Sunday, March 1, 2015

Blog Tour: The Winner's Crime - Interview with Marie Rutkowski

Title: THE WINNER'S CRIME (sequel to THE WINNER'S CURSE)
Author: Marie Rutkowski
Publisher: Farrar Straus Giroux (a Macmillan imprint)
Release Date: March 3, 2015
Number of Pages: 352
Source of Book: ARC from Publisher
        Book two of the dazzling Winner's Trilogy is a fight to the death as Kestrel risks betrayal of country for love.
        The engagement of Lady Kestrel to Valoria’s crown prince means one celebration after another. But to Kestrel it means living in a cage of her own making. As the wedding approaches, she aches to tell Arin the truth about her engagement…if she could only trust him. Yet can she even trust herself? For—unknown to Arin—Kestrel is becoming a skilled practitioner of deceit: an anonymous spy passing information to Herran, and close to uncovering a shocking secret.
        As Arin enlists dangerous allies in the struggle to keep his country’s freedom, he can’t fight the suspicion that Kestrel knows more than she shows. In the end, it might not be a dagger in the dark that cuts him open, but the truth. And when that happens, Kestrel and Arin learn just how much their crimes will cost them.

My thoughts on The Winner's Curse
A page-turning read and smart fantasy book with a unique premise. I really enjoyed this one, and am dying to know what will happen next! The main character is likeable and intelligent and fun to read about. At times, it did feel to me as if I was reading an older book (the main character is 17 but I often seemed to forget that). The commentary on war and strategy and slavery and people's perceptions intrigued me. I will definitely be recommending this one.

Thanks to Macmillan, Marie is here today to answer some questions.

What do you wish you could go back and say to your young adult self?
--Find a way to take violin lessons. Read The Outsiders. Your best friend will always be your friend (not that you doubted it). Trust your instincts (you already do; I just want you to be confident about it). It will all be ok. You will really be able to look back at some of the sad parts and smile. I promise. A lot of your dreams will come true.

What do you hope teens take away from your books?
--Emotions are complicated, and it’s absolutely common (whether we’re aware of it or not) to feel more than one thing at the same time, even if those feelings seem to contradict each other.

--Also, that it’s worth thinking about how the world shapes who you are, and how you can shape the world.

What was your favorite book (or kind of books) to read when you were in high school? And now?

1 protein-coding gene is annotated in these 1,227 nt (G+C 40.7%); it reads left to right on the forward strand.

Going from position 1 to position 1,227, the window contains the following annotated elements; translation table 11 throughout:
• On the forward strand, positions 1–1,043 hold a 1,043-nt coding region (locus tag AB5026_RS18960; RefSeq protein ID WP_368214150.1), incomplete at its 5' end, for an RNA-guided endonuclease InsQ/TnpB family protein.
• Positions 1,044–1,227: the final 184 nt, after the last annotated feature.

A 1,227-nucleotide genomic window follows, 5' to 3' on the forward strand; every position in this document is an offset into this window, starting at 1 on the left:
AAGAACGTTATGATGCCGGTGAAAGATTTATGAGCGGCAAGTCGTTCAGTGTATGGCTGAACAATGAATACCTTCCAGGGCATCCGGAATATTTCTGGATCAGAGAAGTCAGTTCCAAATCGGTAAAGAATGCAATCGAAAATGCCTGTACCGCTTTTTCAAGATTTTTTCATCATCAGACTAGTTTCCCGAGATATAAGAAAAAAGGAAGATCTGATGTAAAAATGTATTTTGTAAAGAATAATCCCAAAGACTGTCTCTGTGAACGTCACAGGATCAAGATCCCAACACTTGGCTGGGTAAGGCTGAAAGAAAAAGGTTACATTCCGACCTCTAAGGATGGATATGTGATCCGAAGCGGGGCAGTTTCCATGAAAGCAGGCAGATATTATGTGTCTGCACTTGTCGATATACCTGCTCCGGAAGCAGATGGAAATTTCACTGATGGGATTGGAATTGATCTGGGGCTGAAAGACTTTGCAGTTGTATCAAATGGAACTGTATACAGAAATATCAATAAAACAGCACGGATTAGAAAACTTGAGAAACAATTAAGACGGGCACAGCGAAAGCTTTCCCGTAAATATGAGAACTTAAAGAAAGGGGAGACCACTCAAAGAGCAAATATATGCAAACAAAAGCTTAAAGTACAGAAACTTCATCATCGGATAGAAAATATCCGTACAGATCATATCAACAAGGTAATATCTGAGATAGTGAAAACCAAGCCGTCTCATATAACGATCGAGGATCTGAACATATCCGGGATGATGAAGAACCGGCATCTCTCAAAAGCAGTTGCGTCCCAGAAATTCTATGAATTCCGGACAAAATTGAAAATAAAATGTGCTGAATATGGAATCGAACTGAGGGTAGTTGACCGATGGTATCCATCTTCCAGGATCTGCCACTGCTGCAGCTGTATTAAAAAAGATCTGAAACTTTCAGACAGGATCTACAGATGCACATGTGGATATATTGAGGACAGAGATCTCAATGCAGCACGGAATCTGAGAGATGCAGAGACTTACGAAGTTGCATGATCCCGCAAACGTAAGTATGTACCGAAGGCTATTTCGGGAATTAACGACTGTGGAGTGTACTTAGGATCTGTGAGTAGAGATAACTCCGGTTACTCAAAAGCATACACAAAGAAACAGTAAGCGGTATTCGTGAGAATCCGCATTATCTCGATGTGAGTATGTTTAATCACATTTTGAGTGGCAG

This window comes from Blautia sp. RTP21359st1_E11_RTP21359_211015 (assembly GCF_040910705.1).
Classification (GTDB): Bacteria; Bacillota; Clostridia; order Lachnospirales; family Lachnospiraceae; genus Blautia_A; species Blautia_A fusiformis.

--I loved fantasy. I was really into Robin McKinley and Ellen Kushner, for example. But also, around the time I was 16, I began to read adult literary fiction and particularly loved Toni Morrison, E. Annie Proulx, Margaret Atwood, Maya Angelou, and others. And I had long loved classics by writers like Jane Austen and LM Montgomery. And I had a longstanding thing for Shakespeare.

-- I still love everything I loved then. I read a lot more YA now (there wasn’t as much of it then. Or at least, that’s my impression. I could be wrong. I definitely read and enjoyed Lois Duncan and Judy Blume and others….but it just seems like there’s more out there now for people who love YA). My recent favorite wasI’ll Give You the Sun, by Jandy Nelson. George Saunders’s short stories are new to me, and they’re sometimes horrifying but also so hopeful, so optimistic about the human spirit that I can’t look away.

If you could leave right now to visit any city in the world, where would you go?
I’ve always wanted to see Angkor Wat.
(Side note from me: I've been there, Marie. It's a must see once in your life kind of magical, spiritual place. I hope you make it there someday!)
Angkor Wat (from my trip there in 2008)

What do you wish you'd been asked for this blog tour? (and, what is your answer?)
Maybe “What do you think when you hear people describe Kestrel as a ‘strong’ female character, or as a ‘weak’ one?”

I’m interested in this question because of how people, when they use “strong” or “weak” to talk about young female characters, make assumptions about what “strong” and “weak” mean. I think there are different ways of being a strong woman, and it doesn’t necessarily involve physical strength or even action. Here are some things I think makes a strong young woman: determination, giving someone the benefit of the doubt, bravery, intelligence, a loving heart, being a true friend….Kestrel isn’t all of these things, but she possesses some of these qualities. She has weaknesses, absolutely, but I think of her as a fundamentally strong person.

Thanks for having me!


Check out the other stops on the blog tour each day to find our more of what Marie has to say.

1 comment:

  1. Angkor Wat, i want to go there too, my best friends just travel there and looks beyond this world.
    Great interview, LM Montgomery :D she is my favorite when i was a child

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